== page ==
With Veteran’s Day coming up, it’s an appropriate time to check out FCIT’s Vietnam War Oral History resource. This is a collection of oral histories from the Vietnam War. It is a series of short video clips by 13 people talking about their experiences in the Vietnam War. The oral histories were recorded by students.
Hearing people recount their involvement in the war can have a big impact in creating interest and understanding for students.
With a few modifications, students can participate in a “somewhat-similar” activity to incorporate drama/theater into their classroom studies. Public speaking and presentation are important parts of drama/theater instruction. Here is a lesson suggestion that can help your students not only learn about particular people involved in the Vietnam War (or any war/conflict), but also improve their speaking and presentation/delivery skills.
1. Share some of the Oral Histories from the FCIT web site. Explain what a true Oral History is.
2. Tell students that they are going to participate in a “modified version” of an oral history. They are to choose (or be assigned) a person from a war. (Have a prepared list of names (prominent soldiers, leaders, politicians, civilians, etc.) They are to research that person and then prepare an “oral history” of some event or memory that person experienced. (That student “will become” that person whose name the student was assigned.)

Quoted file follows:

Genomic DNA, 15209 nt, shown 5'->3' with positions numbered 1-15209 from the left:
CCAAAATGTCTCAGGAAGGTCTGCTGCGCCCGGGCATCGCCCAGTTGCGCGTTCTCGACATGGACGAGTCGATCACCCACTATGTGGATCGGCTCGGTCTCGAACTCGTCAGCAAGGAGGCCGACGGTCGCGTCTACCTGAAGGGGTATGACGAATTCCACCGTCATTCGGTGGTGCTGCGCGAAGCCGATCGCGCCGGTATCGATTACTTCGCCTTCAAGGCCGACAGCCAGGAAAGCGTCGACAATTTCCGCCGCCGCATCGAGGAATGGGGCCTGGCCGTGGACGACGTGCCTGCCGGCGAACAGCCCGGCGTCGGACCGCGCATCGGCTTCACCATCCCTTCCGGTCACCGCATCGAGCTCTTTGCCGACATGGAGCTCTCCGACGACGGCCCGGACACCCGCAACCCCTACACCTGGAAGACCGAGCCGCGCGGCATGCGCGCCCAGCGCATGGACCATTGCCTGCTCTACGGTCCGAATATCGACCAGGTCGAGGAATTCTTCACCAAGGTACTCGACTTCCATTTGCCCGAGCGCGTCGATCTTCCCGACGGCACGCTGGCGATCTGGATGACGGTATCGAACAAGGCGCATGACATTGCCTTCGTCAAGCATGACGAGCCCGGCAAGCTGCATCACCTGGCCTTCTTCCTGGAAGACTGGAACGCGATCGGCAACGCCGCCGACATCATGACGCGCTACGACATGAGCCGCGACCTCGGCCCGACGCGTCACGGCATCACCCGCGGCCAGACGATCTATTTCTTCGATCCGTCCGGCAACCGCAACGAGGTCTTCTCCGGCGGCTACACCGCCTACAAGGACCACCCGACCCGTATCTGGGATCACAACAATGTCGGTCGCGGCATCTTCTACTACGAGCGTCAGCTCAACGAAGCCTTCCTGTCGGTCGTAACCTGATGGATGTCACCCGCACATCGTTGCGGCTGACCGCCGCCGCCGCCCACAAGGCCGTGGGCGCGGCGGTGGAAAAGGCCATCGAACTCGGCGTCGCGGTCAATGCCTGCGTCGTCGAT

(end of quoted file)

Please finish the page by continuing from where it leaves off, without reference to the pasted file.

3. Students can work in pairs to video the “modified oral history” for the class to watch, or the students can simply present the “talk” in person to the class .
4. Students could bring artifacts to share, have a video/or PowerPoint-type presentation of relevant pictures or could dress in attire from the era.
5. An enhancement to the lesson would be for students (or teacher) to invite someone they know who may have participated in some way in the Vietnam War, or someone who lived during that era but was not in the war but was impacted by the war times, to the classroom to give a “live” oral history presentation. With the visitor’s permission, the session can be recorded for a true “oral history” document.
P.S. Don’t forget to ask your colleagues if they know someone who could visit as an “oral history” source.